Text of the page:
1 lb. ground sausage, browned
2 cups diced raw sweet potato
1 teaspoon sea salt
1/2 tsp. nutmeg
3 cups kale, chopped
Saute the onion and garlic in coconut oil until translucent.
Put all ingredients except kale in a crock pot or soup pot and simmer until sweet potato is tender (20 minutes on stovetop, 2-3 hours in a crock pot).
Add the kale and cook 2-3 minutes more, just until kale is wilted.
Is binge-eating synonymous with Christmas? Too often, merry turns into miserable when gas, indigestion, and heartburn strike after a night of gorging on goodies! Functional Nutrition can help you digest and absorb your food better in order to end holiday bloat.
Use these five tips to keep your holidays happy:
Eat real. Focus on foods that don’t come with a nutrition label. You are more likely to be satisfied with less when you eat whole foods. Consider which of these offerings is likely to give your body what it needs so it will turn off the hunger signals. They are both fish: Atlantic salmon, and Swedish Fish candies.
Sip herbal tea: Used for centuries, peppermint and chamomile are two pleasant herbs that can power up digestion, relieve gas, reduce bloat, and end indigestion. Additionally, sipping the hot water can soothe your stomach. As the water moves through your your system, it hydrates your organs so they are better able to eliminate waste.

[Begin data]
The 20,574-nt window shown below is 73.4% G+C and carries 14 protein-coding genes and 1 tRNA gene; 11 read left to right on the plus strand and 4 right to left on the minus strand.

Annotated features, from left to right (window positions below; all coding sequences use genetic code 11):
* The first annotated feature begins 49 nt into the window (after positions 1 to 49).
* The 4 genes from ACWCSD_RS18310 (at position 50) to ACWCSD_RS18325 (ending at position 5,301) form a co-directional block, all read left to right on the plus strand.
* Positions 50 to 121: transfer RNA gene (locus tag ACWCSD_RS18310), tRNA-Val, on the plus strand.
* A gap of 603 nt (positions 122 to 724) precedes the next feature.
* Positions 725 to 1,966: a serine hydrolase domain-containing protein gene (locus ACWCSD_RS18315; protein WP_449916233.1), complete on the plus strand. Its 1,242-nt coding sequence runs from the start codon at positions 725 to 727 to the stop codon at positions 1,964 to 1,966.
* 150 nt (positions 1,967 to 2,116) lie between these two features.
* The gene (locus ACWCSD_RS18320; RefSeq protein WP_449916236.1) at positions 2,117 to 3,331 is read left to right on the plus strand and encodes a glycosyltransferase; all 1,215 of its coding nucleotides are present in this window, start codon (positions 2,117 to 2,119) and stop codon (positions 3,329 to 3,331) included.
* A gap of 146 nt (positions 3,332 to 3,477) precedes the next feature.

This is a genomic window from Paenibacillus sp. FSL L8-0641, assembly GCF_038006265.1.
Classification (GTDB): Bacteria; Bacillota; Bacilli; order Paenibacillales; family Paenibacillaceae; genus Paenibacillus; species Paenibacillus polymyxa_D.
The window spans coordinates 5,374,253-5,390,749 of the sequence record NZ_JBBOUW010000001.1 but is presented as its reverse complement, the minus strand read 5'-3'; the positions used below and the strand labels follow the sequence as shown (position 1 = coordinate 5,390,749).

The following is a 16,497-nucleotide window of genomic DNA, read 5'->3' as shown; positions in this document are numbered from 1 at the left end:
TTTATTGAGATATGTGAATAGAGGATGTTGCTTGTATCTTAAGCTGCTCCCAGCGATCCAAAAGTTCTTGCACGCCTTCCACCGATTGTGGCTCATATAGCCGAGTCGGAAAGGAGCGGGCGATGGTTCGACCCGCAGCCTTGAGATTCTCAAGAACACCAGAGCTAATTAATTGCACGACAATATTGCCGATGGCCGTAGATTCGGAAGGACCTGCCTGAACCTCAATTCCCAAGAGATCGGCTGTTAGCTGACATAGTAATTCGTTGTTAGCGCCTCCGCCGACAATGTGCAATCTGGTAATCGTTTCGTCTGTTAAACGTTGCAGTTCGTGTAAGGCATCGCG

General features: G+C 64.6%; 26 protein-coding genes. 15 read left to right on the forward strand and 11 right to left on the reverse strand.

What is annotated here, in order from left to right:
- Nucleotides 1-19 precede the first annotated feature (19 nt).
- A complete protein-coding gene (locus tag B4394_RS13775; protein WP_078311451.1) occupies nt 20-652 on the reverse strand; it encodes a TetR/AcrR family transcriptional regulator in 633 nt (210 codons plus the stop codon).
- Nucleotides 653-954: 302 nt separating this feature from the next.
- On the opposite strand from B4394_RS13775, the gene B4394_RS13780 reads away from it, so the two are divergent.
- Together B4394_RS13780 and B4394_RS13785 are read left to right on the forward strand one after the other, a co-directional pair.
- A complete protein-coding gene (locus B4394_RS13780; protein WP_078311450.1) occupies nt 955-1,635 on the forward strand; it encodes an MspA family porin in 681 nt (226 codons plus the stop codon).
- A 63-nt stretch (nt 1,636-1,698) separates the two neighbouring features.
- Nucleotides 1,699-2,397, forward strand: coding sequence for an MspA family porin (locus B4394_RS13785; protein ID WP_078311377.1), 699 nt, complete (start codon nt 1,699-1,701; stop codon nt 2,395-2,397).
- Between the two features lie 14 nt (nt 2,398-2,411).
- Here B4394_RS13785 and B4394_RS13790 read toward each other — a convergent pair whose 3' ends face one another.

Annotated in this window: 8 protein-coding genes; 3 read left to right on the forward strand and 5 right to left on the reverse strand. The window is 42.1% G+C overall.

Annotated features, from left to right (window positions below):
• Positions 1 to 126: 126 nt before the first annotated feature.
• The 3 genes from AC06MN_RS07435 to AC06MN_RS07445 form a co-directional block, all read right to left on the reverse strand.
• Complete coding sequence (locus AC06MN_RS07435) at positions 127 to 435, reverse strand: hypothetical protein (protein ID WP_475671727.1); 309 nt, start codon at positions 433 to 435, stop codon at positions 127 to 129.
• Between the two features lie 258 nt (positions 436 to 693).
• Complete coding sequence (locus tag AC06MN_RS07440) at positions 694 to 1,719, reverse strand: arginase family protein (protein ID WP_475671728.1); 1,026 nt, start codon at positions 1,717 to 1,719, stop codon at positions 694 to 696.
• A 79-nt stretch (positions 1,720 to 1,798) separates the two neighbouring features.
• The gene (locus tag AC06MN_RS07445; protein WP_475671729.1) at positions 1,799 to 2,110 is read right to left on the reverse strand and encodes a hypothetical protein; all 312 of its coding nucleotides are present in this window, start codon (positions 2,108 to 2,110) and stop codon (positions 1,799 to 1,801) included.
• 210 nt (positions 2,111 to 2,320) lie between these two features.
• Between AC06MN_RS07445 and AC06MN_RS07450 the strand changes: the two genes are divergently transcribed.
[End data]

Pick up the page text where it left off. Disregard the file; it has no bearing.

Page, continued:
Nibble bitter food. Fennel seeds and ginger root are classified as digestive bitters. A little at the end of your meal will promote gall bladder contractions and intestinal movement to prevent stagnant stomach. You can toast fennel seeds in a dry skillet until golden brown for enhanced flavor and performance. Ginger can be shaved to be eaten in thin curls.